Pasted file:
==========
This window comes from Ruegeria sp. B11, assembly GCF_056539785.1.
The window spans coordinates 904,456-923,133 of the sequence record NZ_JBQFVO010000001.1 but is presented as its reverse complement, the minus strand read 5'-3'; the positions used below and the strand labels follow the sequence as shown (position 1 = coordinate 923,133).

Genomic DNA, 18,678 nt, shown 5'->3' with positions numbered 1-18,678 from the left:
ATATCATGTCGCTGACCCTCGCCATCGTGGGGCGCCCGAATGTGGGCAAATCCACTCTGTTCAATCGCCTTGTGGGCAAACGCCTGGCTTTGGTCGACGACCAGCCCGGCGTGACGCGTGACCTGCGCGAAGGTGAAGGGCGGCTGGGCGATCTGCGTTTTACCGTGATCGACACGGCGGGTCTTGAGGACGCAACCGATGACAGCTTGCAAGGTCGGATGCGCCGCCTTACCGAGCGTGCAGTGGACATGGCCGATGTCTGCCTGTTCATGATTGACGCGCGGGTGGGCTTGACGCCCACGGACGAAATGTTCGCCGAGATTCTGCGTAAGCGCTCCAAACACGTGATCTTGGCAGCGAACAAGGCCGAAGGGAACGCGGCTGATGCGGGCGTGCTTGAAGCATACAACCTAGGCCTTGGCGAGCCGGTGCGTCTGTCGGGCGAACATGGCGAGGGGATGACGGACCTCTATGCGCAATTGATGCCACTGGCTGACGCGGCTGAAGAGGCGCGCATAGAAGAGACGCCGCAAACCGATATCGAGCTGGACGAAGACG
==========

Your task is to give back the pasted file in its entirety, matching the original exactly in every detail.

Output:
This window comes from Ruegeria sp. B11, assembly GCF_056539785.1.
The window spans coordinates 904,456-923,133 of the sequence record NZ_JBQFVO010000001.1 but is presented as its reverse complement, the minus strand read 5'-3'; the positions used below and the strand labels follow the sequence as shown (position 1 = coordinate 923,133).

Genomic DNA, 18,678 nt, shown 5'->3' with positions numbered 1-18,678 from the left:
ATATCATGTCGCTGACCCTCGCCATCGTGGGGCGCCCGAATGTGGGCAAATCCACTCTGTTCAATCGCCTTGTGGGCAAACGCCTGGCTTTGGTCGACGACCAGCCCGGCGTGACGCGTGACCTGCGCGAAGGTGAAGGGCGGCTGGGCGATCTGCGTTTTACCGTGATCGACACGGCGGGTCTTGAGGACGCAACCGATGACAGCTTGCAAGGTCGGATGCGCCGCCTTACCGAGCGTGCAGTGGACATGGCCGATGTCTGCCTGTTCATGATTGACGCGCGGGTGGGCTTGACGCCCACGGACGAAATGTTCGCCGAGATTCTGCGTAAGCGCTCCAAACACGTGATCTTGGCAGCGAACAAGGCCGAAGGGAACGCGGCTGATGCGGGCGTGCTTGAAGCATACAACCTAGGCCTTGGCGAGCCGGTGCGTCTGTCGGGCGAACATGGCGAGGGGATGACGGACCTCTATGCGCAATTGATGCCACTGGCTGACGCGGCTGAAGAGGCGCGCATAGAAGAGACGCCGCAAACCGATATCGAGCTGGACGAAGACG